Russell Bencraft was for over 50 years one of the Southampton’s most prominent citizens. He was born in St Mary Street in 1858, his father being medical officer in the nearby workhouse. Bencraft initially followed his father into the medical profession and held the post of workhouse medical officer from 1885 to 1920. He held many other medical posts in his long career, but is probably best remembered for his business, political and sporting connections.

He was a director of Edwin Jones and Co, Southern Newspapers Ltd and Southampton Gaslight and Coke Company. He was for a time treasurer of University College, Southampton and for many years a member of Southampton Chamber of Commerce. He supported many charities including the Hampshire Girls’ Orphanage, and Southampton’s Sailors Home.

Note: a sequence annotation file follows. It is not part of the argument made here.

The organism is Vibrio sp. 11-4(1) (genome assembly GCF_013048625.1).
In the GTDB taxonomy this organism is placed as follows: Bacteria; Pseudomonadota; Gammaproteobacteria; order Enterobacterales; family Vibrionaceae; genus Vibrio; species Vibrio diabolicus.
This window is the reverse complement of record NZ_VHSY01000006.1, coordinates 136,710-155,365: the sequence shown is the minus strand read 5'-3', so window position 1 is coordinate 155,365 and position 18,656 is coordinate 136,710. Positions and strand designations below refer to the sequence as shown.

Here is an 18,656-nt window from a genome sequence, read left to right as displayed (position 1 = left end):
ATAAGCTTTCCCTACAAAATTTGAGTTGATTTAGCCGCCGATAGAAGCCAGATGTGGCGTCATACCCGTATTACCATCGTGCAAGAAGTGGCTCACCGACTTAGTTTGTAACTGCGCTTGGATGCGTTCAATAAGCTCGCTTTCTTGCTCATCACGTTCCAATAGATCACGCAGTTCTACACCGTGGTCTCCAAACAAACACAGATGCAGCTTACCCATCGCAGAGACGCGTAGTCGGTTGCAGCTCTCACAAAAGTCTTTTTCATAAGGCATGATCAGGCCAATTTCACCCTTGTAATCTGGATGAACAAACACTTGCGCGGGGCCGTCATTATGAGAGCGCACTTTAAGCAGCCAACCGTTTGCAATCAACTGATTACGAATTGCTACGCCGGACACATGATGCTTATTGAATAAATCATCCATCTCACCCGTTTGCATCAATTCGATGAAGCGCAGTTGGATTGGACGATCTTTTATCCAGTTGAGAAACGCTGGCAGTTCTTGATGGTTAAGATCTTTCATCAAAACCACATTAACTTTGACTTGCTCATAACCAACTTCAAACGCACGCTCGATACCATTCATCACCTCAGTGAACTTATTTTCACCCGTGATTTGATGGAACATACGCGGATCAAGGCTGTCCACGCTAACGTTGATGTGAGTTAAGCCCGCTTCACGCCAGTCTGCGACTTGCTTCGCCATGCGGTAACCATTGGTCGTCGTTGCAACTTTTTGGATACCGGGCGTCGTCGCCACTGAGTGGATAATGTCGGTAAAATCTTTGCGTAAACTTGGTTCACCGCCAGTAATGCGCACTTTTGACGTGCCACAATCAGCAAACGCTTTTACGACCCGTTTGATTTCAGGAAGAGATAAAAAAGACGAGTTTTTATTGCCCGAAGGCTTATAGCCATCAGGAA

He was voted on to the Borough Council in 1889 and served as a magistrate from 1895 until his death in 1943. He was knighted in 1924.

He was influential in saving Hampshire County Cricket Club from extinction in 1879 and for the next few years ran the club almost single-handed. He was the driving force behind the acquisition of the Northlands Road ground, to which the club moved in 1885. He played for the club between 1876 and 1896.
He was a pioneer of local football, both as a player and a referee. He was president of St Mary’s F. C. and guided them during their transition to Southampton F. C. He was president of the Hampshire Football Association and the first president of the Southern Football League.

Sir William Russell Bencraft

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An oil painting, by Frank T. Copnall, now in Southampton Art Gallery.

Newspaper clippings:
Death of Sir Russell Bencraft - (SDE 28/12/1943)

Further reading:
Stories of Southampton Streets, by A. G. K. Leonard, p46-49. (HS/h)
Familiar and Forgotten, by Southampton Art Gallery. (HS/t)


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